2.3.5. Backpropagation

Back propagation has performed two updates that are for the weights and the deltas [21]. We are looking to compute which can be translated as the measurement of how a single pixel alters in the weight affects the loss function . During forward propagation, the convolution operation ensures that the pixel in the weight, between an element of the weight and the input feature map element that it overlaps; a contribution is made in all the products [20]. Convolution between the input feature map of dimension and the weight of dimension produces an output feature map of size by . By applying the chain rule in the following way, the gradient component for the individual weights can be obtained [9].

The summations represents a collection of all the gradients coming from all the outputs in layer .

3. Literature Review

Recent FPGAs had also provided a significant design space for a convolutional neural network due to an increase throughout FPGA fabric density as well as reducing transistor scale. The work by Tapiador et al. [6] implemented a depth-wise separable convolution with a high rate of resources and also significantly increases bandwidth as well as accomplishes a complete pipeline through parameter tuning and through a streaming data interface and the on ping-pong. In the work by Kaiyoua et al. [22], CNN models and CNN-based implementations have been distinguished. The requirements for memory, computation, and system reliability for mapping CNN on embedded FPGAs were summarized. Requirement analysis: they proposed Angel-Eye, which is a programmable as well as configurable CNN hardware accelerator combined with quantization method, compilation tool, as well as a data quantization technique. The compilation tool converts a specific CNN model into the hardware configuration. They were tested on the Zynq XC7Z045 platform and outperformed; peer FPGAs on same network have same of performance as well as power efficiency byand, respectively. In the work by Naveen Suda et al. [5], FPGA throughput is optimized on large-scale CNN with 3D convolution as matrix-multiplication. Their work demonstrated that ImageNet classification on the P395-D8 board can achieve a peak performance of 136.5 GOPS for convolution operations and 117.8 GOPS for the entire VGG network.

In terms of the processing time, the FPGA implementation has almost the same performance as the GPU implementations although the FPGA’s memory bandwidth is much smaller and has much high energy efficiency than the GPU’s one. FPGAs will be advantageous in the high-performance computing scope for these reasons because they provide reprogrammable hardware as well as low power consumption, and FPGA implementation is a cost effective also fast [12] while OpenCL enhances the code portable as well as programmable of FPGA, which greatly reduces the time and complexity programming process and it comes at the best of performance [8].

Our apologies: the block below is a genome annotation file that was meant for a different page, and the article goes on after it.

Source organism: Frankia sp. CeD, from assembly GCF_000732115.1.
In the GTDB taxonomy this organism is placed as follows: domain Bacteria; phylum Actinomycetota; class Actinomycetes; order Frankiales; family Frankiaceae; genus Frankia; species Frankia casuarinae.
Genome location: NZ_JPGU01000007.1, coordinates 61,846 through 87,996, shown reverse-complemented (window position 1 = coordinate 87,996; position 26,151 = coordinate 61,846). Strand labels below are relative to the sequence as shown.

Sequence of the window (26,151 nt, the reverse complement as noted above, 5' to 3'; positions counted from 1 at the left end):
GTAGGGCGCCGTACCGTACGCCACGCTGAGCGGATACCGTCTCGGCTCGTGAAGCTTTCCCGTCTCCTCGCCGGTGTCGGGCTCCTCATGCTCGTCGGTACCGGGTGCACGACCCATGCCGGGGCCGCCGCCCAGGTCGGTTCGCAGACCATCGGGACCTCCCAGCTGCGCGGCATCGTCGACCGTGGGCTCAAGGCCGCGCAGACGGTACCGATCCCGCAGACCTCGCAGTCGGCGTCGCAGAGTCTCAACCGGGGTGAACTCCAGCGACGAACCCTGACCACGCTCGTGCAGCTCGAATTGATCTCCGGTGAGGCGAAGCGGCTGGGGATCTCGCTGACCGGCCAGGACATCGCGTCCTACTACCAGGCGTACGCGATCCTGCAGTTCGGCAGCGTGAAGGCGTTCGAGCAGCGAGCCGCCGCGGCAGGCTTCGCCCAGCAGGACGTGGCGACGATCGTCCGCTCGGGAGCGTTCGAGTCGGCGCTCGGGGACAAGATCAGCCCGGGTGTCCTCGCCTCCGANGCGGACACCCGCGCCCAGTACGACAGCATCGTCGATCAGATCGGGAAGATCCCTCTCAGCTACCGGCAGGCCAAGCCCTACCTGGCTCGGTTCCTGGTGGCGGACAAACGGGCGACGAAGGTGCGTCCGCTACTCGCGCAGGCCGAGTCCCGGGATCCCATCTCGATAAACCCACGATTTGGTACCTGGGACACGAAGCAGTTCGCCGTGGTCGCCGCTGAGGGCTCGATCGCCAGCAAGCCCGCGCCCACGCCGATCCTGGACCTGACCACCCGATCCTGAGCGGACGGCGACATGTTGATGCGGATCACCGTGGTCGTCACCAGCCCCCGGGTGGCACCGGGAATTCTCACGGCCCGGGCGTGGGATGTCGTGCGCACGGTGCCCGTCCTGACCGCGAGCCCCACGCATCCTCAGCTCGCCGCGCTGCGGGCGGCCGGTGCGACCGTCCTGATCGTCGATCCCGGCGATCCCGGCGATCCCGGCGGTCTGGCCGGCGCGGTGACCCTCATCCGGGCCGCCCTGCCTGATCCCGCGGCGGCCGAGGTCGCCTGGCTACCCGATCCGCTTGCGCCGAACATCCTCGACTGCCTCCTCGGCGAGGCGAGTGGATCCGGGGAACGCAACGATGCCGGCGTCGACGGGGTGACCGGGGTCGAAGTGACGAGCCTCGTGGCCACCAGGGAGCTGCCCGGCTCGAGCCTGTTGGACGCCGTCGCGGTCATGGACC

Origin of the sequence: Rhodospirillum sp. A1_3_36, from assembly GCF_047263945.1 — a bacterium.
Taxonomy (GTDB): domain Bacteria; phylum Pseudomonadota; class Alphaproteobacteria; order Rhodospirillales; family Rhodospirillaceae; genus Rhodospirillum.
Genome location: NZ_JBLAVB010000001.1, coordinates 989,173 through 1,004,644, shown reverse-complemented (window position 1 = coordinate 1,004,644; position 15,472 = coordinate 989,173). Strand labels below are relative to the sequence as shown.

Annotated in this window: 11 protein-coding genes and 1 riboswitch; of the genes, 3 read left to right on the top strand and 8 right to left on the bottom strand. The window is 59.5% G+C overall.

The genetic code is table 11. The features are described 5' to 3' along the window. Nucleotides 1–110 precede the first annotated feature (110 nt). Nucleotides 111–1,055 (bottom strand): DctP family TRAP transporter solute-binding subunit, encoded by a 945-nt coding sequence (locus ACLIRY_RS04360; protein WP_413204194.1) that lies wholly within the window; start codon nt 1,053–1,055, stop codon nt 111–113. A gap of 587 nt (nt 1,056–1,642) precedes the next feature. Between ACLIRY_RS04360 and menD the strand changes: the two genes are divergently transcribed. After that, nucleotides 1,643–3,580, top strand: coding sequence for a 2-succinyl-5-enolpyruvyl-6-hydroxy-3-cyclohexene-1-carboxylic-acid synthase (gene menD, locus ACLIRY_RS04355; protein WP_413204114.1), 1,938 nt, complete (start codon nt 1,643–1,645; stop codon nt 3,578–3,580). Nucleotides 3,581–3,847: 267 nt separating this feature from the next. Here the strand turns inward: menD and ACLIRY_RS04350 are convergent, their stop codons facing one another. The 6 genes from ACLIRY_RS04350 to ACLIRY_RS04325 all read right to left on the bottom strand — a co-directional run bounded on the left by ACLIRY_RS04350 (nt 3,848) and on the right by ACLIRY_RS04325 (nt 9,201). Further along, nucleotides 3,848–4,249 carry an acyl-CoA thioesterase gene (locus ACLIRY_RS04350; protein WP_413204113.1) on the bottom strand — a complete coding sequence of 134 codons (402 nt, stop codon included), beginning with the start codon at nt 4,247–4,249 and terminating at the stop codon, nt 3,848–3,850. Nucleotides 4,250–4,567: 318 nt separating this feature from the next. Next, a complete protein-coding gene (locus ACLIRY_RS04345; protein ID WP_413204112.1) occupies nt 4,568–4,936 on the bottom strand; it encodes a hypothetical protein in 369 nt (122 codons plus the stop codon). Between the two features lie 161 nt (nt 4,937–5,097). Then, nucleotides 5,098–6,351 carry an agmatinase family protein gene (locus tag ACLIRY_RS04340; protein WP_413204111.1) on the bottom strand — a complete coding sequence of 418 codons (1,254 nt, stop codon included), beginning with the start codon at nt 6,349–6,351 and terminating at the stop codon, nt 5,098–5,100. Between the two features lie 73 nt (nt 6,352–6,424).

4. Methodology

In this section, we would go over the architecture in general, including convolution, input max pooling, and backward and output kernels.

4.1. Accelerator Design

The overall system design flow as well as both host and device system section of the OpenCL kernels is created with the Intel FPGA SDK for the OpenCL enhanced version channel. The hardware accelerators design has five kernels, such as forward convolution, backward convolution, pooling, input, and output. The input and output kernels have been used to transfer extracted features as well as weight from and to the main memory, which brings some kernels with high-throughput sequencing data. The convolution kernel is designed to speed up the most parallelize computations in CNNs, which typically include the convolution operation and the FC layer [7].

The Max-pool part works to dwindle the dimension of the information by combining the outputs of neurons into a single within the another layer and undersampling operations specifically on the yield data stream of the convolutional part. The cascaded kernels shape a channel, which can operate the essential CNN operations without the requiremet of putting away interlayer information backmost to external memory. So, every convolution channel has a computing unit, and the kernel is made up of many computing units to do parallel convolution [9]. Both of input and output kernels are a most vital kernel which are utilized for a data movement and a kernel that is outlined to bring or store information from or to a main memory for the computing path. The input kernels begin with such a global work items in convolution configuration whereas the output kernel is operating in an NDRange unveiling with global work items. To enable concurrent work group processing, the work items have been organized up into multiple running in parallel work groups, also with a local work group length of . The convolution filters size is , which minimizes computational costs and weight sharing that to lower back-propagation weights. The number of pixels shifted over the input matrix is referred to as the stride, and we use the stride size as to modify the amount of movement over the image.

4.2. Forward Convolution Kernel

The forward convolution kernel performs a convolution operation. The forward convolution kernel performs a convolution operation. At each position, the multiplication between each element of the kernel and the input feature map element is computed and the results are summed up to obtain the output at that current location. The convolution operation is essentially a three-dimensional multiply accumulate (MAC) operation, which can be defined asin which as well as refers neurons as input extracted feature but also extracted feature , respectively. demonstrates the weights in the layer which is combined with , as well as would be a bias.